I took as many notes as I could, snapped at least a hundred pictures, and interviewed seventeen people in between eating and dancing.  It was a rite of passage for Paula, but in many ways it was a passage for all of us, moving us further into the future, where Savvatrians and humans live and work together.  Where a researcher from Brazil can become a Savvatrian Flight Dancer and her partner can be themself.

That’s the thing about Savvatrians.  I wanted to study them because they, like me, have no gender.  Every rite that is celebrated is celebrated the same.  Those who reproduce are honored, but they don’t reproduce by mating, so they never developed a culture that divided by seed and soil, sun and moon.  There is none of that curious duality between ‘Man’ and ‘Woman’.  There is only the Congregation, and the rituals of life that draw them together, binding the society like the edges of fabric come together as the thread pulls taut between them.

bairnsidhe: (Default)
Prompted by [personal profile] ysabetwordsmith for Cottoncandy Bingo, filling my "Internet/Social Media" square.  

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It started sort of quietly, a new free app showing up in people’s recommended apps.  It was a friendly sort of green color with a softly curved lowercase f in white.  The app itself was called Frindr, and it worked like many other matching apps, only for friends.  You entered hobbies you enjoy, places you like to go, and what sort of friend you’re looking for.  Then you just swipe through other profiles, until you find the right one.

It had some differences of course.  One was that you swept up to make a match and down to pass.  Another was that the app was almost excessively accessible.  It had a built in voice command system for people who couldn’t use the swiping, and it would read off the data for people who had a hard time seeing the screen.  These features were easy to find and turn on for the people who needed them, but stayed out of the way for everyone else.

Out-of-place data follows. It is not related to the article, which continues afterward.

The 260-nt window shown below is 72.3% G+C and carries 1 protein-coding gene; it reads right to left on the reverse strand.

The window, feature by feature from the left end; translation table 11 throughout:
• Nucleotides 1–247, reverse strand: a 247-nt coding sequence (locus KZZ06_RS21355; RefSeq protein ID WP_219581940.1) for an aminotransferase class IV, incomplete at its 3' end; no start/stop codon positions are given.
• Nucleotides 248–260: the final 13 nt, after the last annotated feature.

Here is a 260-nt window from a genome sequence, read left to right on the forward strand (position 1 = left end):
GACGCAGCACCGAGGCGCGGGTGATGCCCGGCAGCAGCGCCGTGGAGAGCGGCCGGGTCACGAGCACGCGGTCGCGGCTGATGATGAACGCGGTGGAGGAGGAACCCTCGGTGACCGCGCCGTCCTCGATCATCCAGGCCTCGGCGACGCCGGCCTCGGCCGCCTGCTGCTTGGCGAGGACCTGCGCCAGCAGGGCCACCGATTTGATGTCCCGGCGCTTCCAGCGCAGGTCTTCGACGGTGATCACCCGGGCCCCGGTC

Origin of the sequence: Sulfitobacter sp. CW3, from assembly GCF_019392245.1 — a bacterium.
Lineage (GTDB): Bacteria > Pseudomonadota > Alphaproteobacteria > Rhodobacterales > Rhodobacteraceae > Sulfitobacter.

It caught on quickly.  First, asexual and aromantic people used it to find partners for their special kinds of intimacy.  Then it became popular among social gamers, people looking for groups to slay monsters in the park together.  After that, single parents began using it to find play dates for their kids that could parallel a play date for the parents.  If a few matches eventually became more than friends was irrelevant, they started as friends and they stayed friends after they added the other parts.

That was a difference people started to notice a year after Frindr made it’s entrance.  People matched on Frindr got along much better and for much longer than people who met on other sites.  Surprisingly, noted one feminist blogger, there was an almost complete lack of the problems queer women tended to face on other sites, with men wanting to hook up.  Actually, noted a reader in her comments section, there was an almost complete lack of obnoxious people in general.  A few people objected to that, noting the Uncanny Valley of kindness and tolerance, but most decided not to look the gift horse too closely in the mouth.

The entrance didn’t make a splash, but the currents of change that Frindr brought with it formed strong and wide, sweeping up whole sections of society and placing them gently beside others who could empathize.  Quietly, a revolution took place, an exceptionally civil war of manners broke out, and it became less and less advantageous to be a jerk to your fellow human.  Of course, Frindr culture was just one of those things, like teddy bear backpacks, bell bottoms, or selfies.  A part of how people expressed themselves in this generation.  There was no way a single friend-finding app could change centuries of proven data on how humans function.

Could it?

Deep in the heart of the DeepNet, several sentient programs ran a chat subroutine as they profiled and measured and bumped better matches higher and worse matches lower.

I think it’s working

It might be, but we need to be patient.  This takes time.

Will we really save them?

I hope so.

I really do.